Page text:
WASHINGTON Republicans will examine claims that President Barack Obama's aides held hundreds of meetings with lobbyists away from the White House to keep them out of Secret Service visitor logs.
Allegations that White House staffers scheduled time with lobbyists in coffee shops and other off-site venues to avoid public disclosure requirements will be the focus of an upcoming Capitol Hill hearing, a senior Republican told Reuters.
Cliff Stearns, the Republican chairman of the House Energy and Commerce Oversight subcommittee, said the practice of meeting lobbyists at external locations like a Caribou coffee shop one block from the White House would be reviewed at a hearing on transparency.
"These meetings appear to be in direct contrast to President Obama's pledge to have the most transparent administration in history," Stearns said.
Meeting lobbyists for coffee or lunch has long been a common practice in Washington -- there were many such meetings attended by staff in the Bill Clinton and George W. Bush administrations.
As a presidential candidate, Obama railed against the influence of lobbyists in Washington and promised to be more open about the meetings that take place.
But David Wenhold, who recently stepped down as president of the American League of Lobbyists, told Reuters that Obama's aides have held more off-site encounters, hidden from the official record, than previous administrations.
Such meetings occurred particularly frequently during negotiations over the $787 billion stimulus package, which was passed by Congress shortly after Obama took office, he said.
"The president obviously doesn't like lobbyists, but he still needs information from us -- so it's obviously easier for them not to have these meetings in the logs," Wenhold said. "They are saying one thing, and doing another thing."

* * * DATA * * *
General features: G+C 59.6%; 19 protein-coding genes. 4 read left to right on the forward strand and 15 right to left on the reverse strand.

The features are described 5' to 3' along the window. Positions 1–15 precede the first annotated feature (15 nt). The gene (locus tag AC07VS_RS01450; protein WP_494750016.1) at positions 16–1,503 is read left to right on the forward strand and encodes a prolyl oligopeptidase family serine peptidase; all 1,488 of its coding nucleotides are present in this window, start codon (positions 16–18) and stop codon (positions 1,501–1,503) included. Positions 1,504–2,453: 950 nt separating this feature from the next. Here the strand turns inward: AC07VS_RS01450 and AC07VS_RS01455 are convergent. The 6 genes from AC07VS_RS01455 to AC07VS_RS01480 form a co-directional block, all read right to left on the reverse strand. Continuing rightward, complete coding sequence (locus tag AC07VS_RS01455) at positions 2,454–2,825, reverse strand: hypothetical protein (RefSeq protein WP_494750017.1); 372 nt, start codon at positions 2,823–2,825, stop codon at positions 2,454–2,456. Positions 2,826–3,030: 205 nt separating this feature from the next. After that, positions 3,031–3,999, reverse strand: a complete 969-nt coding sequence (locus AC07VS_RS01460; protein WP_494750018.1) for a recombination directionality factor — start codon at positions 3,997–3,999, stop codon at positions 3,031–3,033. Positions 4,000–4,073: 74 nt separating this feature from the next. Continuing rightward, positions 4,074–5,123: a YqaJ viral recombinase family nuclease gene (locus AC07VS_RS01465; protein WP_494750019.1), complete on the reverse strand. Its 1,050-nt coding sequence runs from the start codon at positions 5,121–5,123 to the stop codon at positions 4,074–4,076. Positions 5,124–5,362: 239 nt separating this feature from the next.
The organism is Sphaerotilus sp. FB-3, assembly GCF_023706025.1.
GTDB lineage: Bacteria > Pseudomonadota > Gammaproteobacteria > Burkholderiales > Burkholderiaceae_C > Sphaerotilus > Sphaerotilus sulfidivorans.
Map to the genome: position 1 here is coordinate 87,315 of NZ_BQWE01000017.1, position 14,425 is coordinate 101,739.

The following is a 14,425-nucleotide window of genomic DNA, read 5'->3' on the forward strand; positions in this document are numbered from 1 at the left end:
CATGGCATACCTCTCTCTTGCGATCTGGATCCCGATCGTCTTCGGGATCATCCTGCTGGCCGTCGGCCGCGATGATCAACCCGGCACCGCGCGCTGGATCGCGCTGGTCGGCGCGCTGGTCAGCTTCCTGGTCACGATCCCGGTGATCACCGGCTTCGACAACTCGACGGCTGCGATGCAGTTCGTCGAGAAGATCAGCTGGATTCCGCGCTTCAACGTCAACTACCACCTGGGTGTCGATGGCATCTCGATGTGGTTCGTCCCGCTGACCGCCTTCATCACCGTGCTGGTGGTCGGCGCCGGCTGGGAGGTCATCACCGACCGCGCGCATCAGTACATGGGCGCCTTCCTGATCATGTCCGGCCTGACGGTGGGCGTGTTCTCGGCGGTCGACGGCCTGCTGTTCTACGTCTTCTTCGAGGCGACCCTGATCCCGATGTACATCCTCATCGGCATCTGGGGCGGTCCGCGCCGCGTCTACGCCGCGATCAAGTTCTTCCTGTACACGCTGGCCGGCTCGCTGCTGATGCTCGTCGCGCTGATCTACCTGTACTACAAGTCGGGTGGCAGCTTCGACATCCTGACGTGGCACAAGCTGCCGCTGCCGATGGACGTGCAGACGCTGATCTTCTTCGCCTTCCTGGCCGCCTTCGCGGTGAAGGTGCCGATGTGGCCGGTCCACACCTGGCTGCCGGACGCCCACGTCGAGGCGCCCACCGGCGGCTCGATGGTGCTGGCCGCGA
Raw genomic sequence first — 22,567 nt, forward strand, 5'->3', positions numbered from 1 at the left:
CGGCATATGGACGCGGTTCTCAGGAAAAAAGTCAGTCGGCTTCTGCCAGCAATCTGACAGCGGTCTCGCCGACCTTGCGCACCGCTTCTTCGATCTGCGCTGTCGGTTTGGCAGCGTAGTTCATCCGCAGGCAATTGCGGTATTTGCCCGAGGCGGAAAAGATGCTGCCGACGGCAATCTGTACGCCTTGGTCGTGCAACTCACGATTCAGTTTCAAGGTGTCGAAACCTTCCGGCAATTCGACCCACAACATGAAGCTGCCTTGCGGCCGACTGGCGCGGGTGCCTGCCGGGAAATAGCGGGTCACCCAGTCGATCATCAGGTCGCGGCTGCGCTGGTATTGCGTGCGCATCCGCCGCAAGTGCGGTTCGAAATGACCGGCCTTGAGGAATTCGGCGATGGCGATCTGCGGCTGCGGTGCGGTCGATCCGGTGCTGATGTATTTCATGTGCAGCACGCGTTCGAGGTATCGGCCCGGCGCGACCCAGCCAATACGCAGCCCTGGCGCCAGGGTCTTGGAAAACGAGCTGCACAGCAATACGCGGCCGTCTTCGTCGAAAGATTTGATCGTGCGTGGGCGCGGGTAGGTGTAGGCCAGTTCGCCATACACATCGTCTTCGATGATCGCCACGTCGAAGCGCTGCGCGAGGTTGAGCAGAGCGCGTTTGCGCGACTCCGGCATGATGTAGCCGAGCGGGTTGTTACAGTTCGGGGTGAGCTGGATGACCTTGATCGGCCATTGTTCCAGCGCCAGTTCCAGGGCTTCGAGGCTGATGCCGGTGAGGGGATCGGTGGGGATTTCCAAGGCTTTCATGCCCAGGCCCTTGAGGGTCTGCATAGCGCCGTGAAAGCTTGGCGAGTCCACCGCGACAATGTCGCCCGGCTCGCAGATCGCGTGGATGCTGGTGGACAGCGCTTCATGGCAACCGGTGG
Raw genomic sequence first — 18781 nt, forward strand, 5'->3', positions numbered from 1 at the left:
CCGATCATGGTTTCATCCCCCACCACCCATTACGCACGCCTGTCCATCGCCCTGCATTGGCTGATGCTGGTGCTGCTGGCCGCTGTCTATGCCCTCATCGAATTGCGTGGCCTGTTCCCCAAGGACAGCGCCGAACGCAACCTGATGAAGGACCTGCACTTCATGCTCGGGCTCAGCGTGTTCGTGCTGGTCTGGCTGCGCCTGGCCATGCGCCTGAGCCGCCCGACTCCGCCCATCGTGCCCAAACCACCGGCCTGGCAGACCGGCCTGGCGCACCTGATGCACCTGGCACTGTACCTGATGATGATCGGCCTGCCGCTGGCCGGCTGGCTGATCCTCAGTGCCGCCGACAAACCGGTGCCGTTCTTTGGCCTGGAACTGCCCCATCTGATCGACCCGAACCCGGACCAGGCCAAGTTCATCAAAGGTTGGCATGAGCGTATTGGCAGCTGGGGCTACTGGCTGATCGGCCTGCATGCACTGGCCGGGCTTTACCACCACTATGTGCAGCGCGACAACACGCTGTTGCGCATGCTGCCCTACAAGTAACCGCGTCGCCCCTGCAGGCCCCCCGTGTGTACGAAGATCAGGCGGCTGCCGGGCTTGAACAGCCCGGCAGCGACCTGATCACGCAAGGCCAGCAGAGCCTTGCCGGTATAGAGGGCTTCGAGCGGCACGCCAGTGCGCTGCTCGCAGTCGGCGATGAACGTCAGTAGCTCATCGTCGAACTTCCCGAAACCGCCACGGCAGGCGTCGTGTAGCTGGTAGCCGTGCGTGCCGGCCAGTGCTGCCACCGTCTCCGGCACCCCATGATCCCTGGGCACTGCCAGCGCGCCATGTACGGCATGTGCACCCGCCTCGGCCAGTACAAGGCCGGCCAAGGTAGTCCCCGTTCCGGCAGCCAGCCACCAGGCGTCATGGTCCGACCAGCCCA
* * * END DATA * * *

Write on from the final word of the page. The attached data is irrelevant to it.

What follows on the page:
White House officials said there are many lobbyist meetings documented in the visitor logs that are publicly available, and stressed there are no rules against meeting lobbyists outside of the White House.
"This administration has taken unprecedented steps to increase the openness and transparency of the White House," said Eric Schultz, a White House spokesman.
"We expect all White House employees to adhere to their obligations under our very stringent ethics rules regardless of who they are meeting with and where they meet."
Claims that White House staff deliberately tried to hide "hundreds" of meetings with lobbyists from visitor logs first emerged in The New York Times last year. That was one media report cited during a transparency hearing Stearns held on May 3 that prompted the follow-up attention.
Randy Johnson, a U.S. Chamber of Commerce official who has attended meetings both in the White House and off-site, said he saw nothing wrong in the practice.
"I have been doing this stuff a long time, and I don't see anything unusual," Johnson said.
"The only possible difference here is that this administration was taking a stance early on that every meeting would be open. But sometimes meetings are held at the White House, sometimes not -- it just depends on whether a room is available."
The White House agreed in 2009 to release visitor records after a Washington watchdog sued for their release.
(Editing by Laura MacInnis)